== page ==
And again, im saying I learned that I do not have to ask a rav about the bolded. I learned I just have to discuss with my husband and we have to decide together.
I was just showing another opinion.
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amother




Jetblack
 

Post  Wed, Oct 14 2020, 6:05 pm
To ask a rabbi about your s e x life is disgusting. If you don't want to go don't go.
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amother




Pink
 

Post  Wed, Oct 14 2020, 6:07 pm
amother [ OP ] wrote:
If you have a chiyuv yes you need to speak to a Rav. And a woman DOES have obligations to have s-x in the ketubah I'm pretty sure so she cannot go weeks without having s-x for no reason.

...


No. You are mistaken.

the obligation the bride takes upon herself with the kiddushin is not to have relations with any other man than her husband.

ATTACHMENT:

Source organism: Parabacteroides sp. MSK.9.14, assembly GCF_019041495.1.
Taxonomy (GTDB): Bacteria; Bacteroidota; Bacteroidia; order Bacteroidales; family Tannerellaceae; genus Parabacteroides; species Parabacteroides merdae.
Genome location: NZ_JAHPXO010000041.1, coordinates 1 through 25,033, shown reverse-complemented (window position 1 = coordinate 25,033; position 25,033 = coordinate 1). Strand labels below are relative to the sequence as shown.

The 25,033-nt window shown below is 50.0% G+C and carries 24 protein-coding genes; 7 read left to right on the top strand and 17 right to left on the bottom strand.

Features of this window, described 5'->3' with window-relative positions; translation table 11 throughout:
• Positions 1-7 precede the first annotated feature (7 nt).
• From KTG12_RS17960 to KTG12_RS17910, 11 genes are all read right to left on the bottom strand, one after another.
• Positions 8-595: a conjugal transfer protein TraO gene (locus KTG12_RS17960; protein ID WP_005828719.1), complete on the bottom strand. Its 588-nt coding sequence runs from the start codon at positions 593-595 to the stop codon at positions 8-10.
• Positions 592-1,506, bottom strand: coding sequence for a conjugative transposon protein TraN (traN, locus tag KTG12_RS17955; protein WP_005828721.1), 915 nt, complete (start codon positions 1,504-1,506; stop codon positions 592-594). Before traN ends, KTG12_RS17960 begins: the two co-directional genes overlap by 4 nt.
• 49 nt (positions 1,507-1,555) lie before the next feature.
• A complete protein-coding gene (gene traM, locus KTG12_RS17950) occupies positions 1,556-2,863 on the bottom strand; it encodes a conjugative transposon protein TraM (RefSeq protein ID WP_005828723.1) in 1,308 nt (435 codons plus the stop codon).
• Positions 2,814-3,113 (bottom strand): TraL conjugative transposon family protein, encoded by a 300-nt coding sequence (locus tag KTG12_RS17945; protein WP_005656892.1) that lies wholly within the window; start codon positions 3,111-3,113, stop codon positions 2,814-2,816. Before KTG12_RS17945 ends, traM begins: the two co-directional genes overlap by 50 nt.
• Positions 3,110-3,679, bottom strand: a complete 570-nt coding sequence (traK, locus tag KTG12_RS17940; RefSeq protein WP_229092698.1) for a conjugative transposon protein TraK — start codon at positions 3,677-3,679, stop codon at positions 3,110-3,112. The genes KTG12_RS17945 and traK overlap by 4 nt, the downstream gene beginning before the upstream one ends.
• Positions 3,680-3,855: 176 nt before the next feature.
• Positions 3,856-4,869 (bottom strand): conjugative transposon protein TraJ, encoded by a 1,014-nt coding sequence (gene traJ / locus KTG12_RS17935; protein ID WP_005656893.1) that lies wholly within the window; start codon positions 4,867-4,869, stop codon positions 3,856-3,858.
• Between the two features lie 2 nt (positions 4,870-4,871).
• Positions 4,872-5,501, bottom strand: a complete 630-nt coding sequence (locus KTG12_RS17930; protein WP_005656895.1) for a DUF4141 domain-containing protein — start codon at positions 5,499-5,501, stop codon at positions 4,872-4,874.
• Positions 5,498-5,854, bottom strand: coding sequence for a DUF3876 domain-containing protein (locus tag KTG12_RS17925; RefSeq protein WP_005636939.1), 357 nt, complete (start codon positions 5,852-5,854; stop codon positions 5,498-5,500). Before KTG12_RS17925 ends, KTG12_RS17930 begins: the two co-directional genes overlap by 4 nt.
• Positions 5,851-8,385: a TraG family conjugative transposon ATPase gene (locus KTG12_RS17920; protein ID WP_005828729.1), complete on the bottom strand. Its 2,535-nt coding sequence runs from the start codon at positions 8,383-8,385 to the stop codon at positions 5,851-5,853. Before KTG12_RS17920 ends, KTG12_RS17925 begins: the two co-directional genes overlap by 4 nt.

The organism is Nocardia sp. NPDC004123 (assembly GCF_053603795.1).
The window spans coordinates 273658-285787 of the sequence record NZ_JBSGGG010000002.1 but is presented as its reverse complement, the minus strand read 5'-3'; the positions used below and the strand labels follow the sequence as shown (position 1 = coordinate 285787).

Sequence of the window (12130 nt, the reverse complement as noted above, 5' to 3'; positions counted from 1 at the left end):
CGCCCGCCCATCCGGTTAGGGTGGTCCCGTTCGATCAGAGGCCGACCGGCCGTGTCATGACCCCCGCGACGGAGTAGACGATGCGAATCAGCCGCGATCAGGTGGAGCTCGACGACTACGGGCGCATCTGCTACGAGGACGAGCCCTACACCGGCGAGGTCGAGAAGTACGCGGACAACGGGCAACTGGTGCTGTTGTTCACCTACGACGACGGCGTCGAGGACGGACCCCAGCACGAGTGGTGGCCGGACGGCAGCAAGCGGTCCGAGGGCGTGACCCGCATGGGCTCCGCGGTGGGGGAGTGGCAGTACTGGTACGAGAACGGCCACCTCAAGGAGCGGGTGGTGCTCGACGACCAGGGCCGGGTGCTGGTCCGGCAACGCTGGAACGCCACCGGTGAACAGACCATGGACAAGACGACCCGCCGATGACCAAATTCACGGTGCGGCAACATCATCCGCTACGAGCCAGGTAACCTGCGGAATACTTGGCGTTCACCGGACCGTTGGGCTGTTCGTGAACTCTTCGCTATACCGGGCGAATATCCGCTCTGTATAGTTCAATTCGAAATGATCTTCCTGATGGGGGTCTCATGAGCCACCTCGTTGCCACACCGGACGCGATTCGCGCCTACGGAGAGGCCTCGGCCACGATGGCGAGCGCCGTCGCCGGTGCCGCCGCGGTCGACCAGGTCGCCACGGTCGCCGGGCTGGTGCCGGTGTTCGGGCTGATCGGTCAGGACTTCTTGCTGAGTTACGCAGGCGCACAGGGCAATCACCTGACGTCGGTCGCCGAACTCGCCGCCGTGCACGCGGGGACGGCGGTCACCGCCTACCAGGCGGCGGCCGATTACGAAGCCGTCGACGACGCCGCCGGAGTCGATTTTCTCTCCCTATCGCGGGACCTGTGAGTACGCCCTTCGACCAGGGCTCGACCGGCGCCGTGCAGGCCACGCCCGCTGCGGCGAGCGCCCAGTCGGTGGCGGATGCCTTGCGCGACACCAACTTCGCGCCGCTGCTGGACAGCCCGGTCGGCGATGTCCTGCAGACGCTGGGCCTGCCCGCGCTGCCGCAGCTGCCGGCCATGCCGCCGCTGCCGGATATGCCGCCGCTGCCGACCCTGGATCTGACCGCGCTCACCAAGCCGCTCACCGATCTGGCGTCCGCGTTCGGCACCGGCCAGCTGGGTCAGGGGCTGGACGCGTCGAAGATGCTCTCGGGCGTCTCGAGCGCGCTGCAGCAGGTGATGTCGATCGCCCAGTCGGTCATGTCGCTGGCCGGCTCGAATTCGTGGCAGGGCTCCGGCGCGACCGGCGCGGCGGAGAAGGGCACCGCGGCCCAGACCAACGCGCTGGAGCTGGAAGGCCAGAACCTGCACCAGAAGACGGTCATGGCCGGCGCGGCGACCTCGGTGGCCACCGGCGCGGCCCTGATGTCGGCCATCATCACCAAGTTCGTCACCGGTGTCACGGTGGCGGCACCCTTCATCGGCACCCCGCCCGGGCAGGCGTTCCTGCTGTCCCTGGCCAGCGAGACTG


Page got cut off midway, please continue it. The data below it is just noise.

The groom, on the other, in the ketubah, takes on the obligation to pleasure his wife with intercourse, and he is not allowed to withhold it from HER.

Those relationships are not symetrical. The ketuba contains only obligations from the husband towards the wife. The wife, on her side, grants him exclusivity over her s-xual life.

There is no chiyuv for a wife to have relations with her husband.
For example, she has no chiyuv of pru u rvu... so if she does not want more children, for whatever reason, in a period where there was no contraception, she could stop intimate life.

He, on the other hand, did not really promise exclusivity, so if she was unavailable, he had possibilities to find someone else, especially as long as polygamy was an option... That's also the background why he has an obligation to pleasure her.

If he does not feel up to pleasuring her, he cannot be forced to do it against his will, he will not be told to just get it over with, but he will have to pay a fine to her...